ISS crew member Randy Bresnik of the U.S. gestures during his space suit check at the Baikonur Cosmodrome. The cosmodrome has played host to landmark blast-offs and tests such as the first operational ICBM, Yuri Gagarin’s historic manned orbital flight of the earth and the launch of Sputnik 1 among others. Nations like India and France have also used the location to send their cosmonauts into space. (Shamil Zhumatov / REUTERS)

UPDATED ON AUG 03, 2017 11:44 AM IST
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Capturing images of space launches is a challenging task that is often limited by the lighting and safety conditions on photographers. For a long period after the cosmodrome’s establishment, the USSR deliberately referred to it as Baikonur --an actual mining town 322 kilometers away from the launch site-- in order to conceal the exact location of the rocket complex. (Shamil Zhumatov / REUTERS)

Capturing images of space launches is a challenging task that is often limited by the lighting and safety conditions on photographers. For a long period after the cosmodrome’s establishment, the USSR deliberately referred to it as Baikonur --an actual mining town 322 kilometers away from the launch site-- in order to conceal the exact location of the rocket complex. (Shamil Zhumatov / REUTERS)

UPDATED ON AUG 03, 2017 11:44 AM IST
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Following the retirement of its Space Shuttle program, Baikonur Cosmodrome has become the go-to launch site for manned spaceships headed to the International Space Station and employs Russian launch vehicles for this purpose.

Following the retirement of its Space Shuttle program, Baikonur Cosmodrome has become the go-to launch site for manned spaceships headed to the International Space Station and employs Russian launch vehicles for this purpose.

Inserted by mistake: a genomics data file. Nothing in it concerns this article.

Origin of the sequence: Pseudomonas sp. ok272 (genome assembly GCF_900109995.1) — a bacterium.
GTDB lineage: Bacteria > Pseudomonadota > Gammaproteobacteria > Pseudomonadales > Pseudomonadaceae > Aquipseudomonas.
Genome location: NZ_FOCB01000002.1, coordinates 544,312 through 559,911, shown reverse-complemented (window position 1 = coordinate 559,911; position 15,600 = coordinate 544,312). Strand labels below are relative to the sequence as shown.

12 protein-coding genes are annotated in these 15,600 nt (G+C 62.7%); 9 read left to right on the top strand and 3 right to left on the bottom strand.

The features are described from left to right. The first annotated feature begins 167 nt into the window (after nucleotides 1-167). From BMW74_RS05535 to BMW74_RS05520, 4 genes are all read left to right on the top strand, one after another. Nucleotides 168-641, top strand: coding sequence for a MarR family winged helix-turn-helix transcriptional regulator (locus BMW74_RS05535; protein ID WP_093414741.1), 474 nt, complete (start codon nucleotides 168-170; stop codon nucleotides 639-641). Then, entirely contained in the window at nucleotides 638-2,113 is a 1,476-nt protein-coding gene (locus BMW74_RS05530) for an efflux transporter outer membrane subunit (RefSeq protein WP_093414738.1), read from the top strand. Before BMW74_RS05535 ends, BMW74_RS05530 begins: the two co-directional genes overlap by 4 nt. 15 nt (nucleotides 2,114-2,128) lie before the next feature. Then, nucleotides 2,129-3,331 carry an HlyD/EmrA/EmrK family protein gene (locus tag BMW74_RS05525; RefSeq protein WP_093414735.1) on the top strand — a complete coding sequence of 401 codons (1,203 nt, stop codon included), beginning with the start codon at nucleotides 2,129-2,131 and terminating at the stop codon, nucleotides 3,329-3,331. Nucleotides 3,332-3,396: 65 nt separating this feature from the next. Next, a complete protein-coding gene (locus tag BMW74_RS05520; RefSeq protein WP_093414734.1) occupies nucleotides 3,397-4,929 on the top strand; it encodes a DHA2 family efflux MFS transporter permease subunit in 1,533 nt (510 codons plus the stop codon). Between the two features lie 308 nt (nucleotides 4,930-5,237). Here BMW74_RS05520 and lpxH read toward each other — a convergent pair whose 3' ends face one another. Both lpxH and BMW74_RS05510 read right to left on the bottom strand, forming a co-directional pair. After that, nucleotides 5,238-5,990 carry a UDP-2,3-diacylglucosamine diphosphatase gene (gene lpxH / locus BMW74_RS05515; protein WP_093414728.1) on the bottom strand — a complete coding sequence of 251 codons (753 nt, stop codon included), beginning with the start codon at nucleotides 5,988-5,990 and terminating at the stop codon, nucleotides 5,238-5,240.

UPDATED ON AUG 03, 2017 11:44 AM IST
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The Soyuz MS-05 spacecraft seen parting from its liquid fuel boosters which would generally be seen as small dots but the timing of the launch allowed the capturing of this separation in detail along with the contrails along hundreds of kilometres sparking UFO sighting reports on social media. (Shamil Zhumatov / REUTERS)

The Soyuz MS-05 spacecraft seen parting from its liquid fuel boosters which would generally be seen as small dots but the timing of the launch allowed the capturing of this separation in detail along with the contrails along hundreds of kilometres sparking UFO sighting reports on social media. (Shamil Zhumatov / REUTERS)

UPDATED ON AUG 03, 2017 11:44 AM IST
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The Soyuz MS-05 spacecraft leaves a trail of fire and smoke in the moments immediately after the latest launch from Baikonur Cosmodrome in Kazakhstan. (Shamil Zhumatov / REUTERS)

The Soyuz MS-05 spacecraft leaves a trail of fire and smoke in the moments immediately after the latest launch from Baikonur Cosmodrome in Kazakhstan. (Shamil Zhumatov / REUTERS)

UPDATED ON AUG 03, 2017 11:44 AM IST